LAS VEGAS -- Mark Coleman made history Sunday when he became the latest fighter to have his name enshrined in two separate wings of the UFC Hall of Fame, but his thoughts remained with his departed Hammer House teammate, former UFC heavyweight champion and Pride FC icon Kevin Randleman.
"One of my best friends, my teammate, my training partner, Kevin ‘The Monster' Randleman, he's not with us, but he deserves to be up here right now instead of me," Coleman said through tears. "So get him in here, UFC. Get him in the Hall of Fame, man."
Coleman, whose 1998 bout against Pete Williams was honored at the event, had been campaigning for Randleman to be part of the 2016 Hall of Fame class since Randleman tragically passed away in February at the age of 44.
"His actions and his highlights and his record and what he accomplished speaks for itself," Coleman recently told MMA Fighting. "There is no reason why Kevin shouldn't be in the Hall of Fame. None. You see the outreach from the whole world who loves him. It's simple. He should be in the Hall of Fame. He deserves to be in the Hall of Fame."
Randleman and Coleman were integral parts of Team Hammer House, one of the dominant teams in the early days of no holds barred, the sport that eventually became mixed martial arts. They first met at Ohio State University, where Coleman coached Randleman to one of the most prolific collegiate careers in the university's history, with Randleman winning NCAA titles in both 1992 and 1993.
Coleman then introduced Randleman to professional fighting, where Randleman quickly blossomed into one of the early stars of the sport, blessed with natural charisma and prodigious athletic gifts. Randleman went on to capture the UFC heavyweight title with a 1999 victory over Williams, then defend it once with a decision over Pedro Rizzo. But his greatest exploits came four years later, when Randleman scored a shocking knockout over Mirko Filipovic in the PRIDE Heavyweight Grand Prix, then nearly dethroned the legendary Fedor Emelianenko with one of the most memorable suplexes in the sport's history.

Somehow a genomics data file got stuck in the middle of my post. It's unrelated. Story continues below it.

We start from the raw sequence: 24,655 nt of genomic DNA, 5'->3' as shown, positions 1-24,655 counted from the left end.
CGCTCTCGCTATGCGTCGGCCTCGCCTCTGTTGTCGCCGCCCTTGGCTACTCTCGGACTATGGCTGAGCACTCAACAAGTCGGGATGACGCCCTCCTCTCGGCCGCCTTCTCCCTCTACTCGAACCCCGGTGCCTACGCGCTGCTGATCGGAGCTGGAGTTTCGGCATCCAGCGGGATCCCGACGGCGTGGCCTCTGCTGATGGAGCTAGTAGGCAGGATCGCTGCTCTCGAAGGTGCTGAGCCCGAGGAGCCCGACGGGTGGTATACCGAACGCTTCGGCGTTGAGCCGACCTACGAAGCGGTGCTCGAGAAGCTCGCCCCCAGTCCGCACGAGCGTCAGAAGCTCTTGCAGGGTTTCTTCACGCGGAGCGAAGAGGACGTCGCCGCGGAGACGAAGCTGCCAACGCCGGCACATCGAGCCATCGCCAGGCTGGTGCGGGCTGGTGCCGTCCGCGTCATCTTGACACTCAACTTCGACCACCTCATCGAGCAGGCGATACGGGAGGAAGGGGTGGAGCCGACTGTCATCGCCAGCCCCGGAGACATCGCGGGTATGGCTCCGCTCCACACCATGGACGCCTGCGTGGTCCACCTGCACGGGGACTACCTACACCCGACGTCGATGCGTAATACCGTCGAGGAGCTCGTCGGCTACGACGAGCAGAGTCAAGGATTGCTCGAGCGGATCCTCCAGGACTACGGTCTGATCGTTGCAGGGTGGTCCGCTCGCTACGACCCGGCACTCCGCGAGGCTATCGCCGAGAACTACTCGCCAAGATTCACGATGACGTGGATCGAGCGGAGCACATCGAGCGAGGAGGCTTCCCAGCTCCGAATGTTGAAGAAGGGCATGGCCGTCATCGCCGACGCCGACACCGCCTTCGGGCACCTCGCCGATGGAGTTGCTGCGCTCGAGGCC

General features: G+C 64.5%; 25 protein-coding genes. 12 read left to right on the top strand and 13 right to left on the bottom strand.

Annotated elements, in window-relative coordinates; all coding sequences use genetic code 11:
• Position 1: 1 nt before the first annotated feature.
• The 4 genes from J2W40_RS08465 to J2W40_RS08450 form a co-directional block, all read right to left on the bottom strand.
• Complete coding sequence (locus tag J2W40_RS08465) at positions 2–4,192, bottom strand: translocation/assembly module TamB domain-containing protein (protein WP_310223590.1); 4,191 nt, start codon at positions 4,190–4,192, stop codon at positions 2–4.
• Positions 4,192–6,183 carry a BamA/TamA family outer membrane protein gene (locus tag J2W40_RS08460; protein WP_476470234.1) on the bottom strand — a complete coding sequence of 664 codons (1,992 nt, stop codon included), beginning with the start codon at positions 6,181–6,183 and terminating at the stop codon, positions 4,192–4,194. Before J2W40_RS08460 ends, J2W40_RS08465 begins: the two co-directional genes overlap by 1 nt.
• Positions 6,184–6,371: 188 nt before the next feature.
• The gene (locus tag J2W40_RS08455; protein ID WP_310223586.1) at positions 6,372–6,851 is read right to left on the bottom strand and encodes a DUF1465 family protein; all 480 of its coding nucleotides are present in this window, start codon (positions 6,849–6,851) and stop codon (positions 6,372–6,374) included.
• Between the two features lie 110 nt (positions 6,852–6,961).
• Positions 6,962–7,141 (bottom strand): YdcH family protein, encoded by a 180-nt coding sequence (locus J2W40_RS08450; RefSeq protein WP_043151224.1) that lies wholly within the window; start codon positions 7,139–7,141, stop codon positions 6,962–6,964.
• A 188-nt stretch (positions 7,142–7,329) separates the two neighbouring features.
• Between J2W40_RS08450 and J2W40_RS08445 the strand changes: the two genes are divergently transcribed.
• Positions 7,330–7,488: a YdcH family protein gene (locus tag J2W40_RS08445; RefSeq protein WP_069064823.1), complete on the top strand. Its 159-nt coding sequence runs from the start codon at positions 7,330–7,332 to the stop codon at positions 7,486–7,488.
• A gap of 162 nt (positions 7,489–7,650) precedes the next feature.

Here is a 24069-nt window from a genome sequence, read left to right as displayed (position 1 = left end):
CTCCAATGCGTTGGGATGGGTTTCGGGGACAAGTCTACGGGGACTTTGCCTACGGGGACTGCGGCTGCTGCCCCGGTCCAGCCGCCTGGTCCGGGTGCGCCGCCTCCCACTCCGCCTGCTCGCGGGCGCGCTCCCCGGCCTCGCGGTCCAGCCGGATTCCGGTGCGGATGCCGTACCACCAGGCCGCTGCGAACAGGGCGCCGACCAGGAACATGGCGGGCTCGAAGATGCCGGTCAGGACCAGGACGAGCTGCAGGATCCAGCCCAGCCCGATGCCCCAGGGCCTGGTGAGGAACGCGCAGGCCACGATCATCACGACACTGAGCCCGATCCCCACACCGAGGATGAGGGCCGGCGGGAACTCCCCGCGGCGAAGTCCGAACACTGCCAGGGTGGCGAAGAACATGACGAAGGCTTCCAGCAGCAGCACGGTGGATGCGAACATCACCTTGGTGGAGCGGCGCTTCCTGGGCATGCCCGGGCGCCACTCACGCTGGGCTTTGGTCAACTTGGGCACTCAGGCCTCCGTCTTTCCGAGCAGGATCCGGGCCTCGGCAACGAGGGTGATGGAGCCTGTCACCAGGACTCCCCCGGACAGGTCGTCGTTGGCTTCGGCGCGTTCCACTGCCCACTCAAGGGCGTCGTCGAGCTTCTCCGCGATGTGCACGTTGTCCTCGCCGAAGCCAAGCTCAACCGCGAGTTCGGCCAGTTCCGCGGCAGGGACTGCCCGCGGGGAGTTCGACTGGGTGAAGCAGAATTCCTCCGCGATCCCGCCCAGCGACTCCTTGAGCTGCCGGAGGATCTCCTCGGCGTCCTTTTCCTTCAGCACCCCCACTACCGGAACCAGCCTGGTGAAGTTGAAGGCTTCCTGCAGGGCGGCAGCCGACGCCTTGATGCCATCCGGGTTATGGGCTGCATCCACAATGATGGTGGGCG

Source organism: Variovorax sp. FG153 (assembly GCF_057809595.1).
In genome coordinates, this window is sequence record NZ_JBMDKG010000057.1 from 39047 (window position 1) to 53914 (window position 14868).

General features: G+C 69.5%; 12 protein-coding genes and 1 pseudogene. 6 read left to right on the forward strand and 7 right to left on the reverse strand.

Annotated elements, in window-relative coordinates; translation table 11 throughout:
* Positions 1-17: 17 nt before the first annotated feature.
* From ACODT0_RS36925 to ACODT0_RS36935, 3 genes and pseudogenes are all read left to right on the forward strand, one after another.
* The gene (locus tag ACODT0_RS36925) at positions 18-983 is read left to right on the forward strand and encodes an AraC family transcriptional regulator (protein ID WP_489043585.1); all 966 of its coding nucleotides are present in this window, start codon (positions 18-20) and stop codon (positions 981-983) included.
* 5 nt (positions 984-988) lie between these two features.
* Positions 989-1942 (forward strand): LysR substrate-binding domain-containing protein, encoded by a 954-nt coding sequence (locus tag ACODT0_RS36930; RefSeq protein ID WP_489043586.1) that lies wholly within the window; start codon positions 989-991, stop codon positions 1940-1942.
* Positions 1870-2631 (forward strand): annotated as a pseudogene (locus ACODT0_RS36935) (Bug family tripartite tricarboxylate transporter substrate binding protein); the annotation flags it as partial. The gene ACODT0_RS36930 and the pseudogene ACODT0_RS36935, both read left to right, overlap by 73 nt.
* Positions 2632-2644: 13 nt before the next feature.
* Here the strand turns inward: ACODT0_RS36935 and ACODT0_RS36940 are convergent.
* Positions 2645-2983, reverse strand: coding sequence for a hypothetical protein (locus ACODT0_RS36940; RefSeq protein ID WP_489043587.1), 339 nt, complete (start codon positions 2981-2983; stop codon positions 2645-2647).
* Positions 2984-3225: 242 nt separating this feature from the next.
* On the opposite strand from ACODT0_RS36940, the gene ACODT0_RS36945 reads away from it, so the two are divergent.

"We lived together, wrestled together," Coleman said of Randleman to MMA Fighting. "We fought together, and just enjoyed it. Did we fight back and forth? Of course we did. That's what guys do. But we just loved and respected each other, and I miss him. I miss him bad. I hope they get in him into the Hall of Fame here soon. He deserves it."
Coleman and fellow Team Hammer House veteran Phil Baroni, along with Randleman's widow Elizabeth, campaigned heavily for "The Monster" to be honored during International Fight Week in the months since Randleman's passing. Coleman said he was saddened to see his old friend not recognized this year, but he will continue asking for it and he hopes that 2017 brings better news.
"I just push it," Coleman told MMA Fighting. "You're not going to speak to anybody directly. They know. They know about Kevin Randleman and it'll happen. It has to. Look at what he did. Look at what he did in his career. It'll happen. I just think the sooner the better. It'll happen sometime, but I'd rather see sooner than later."
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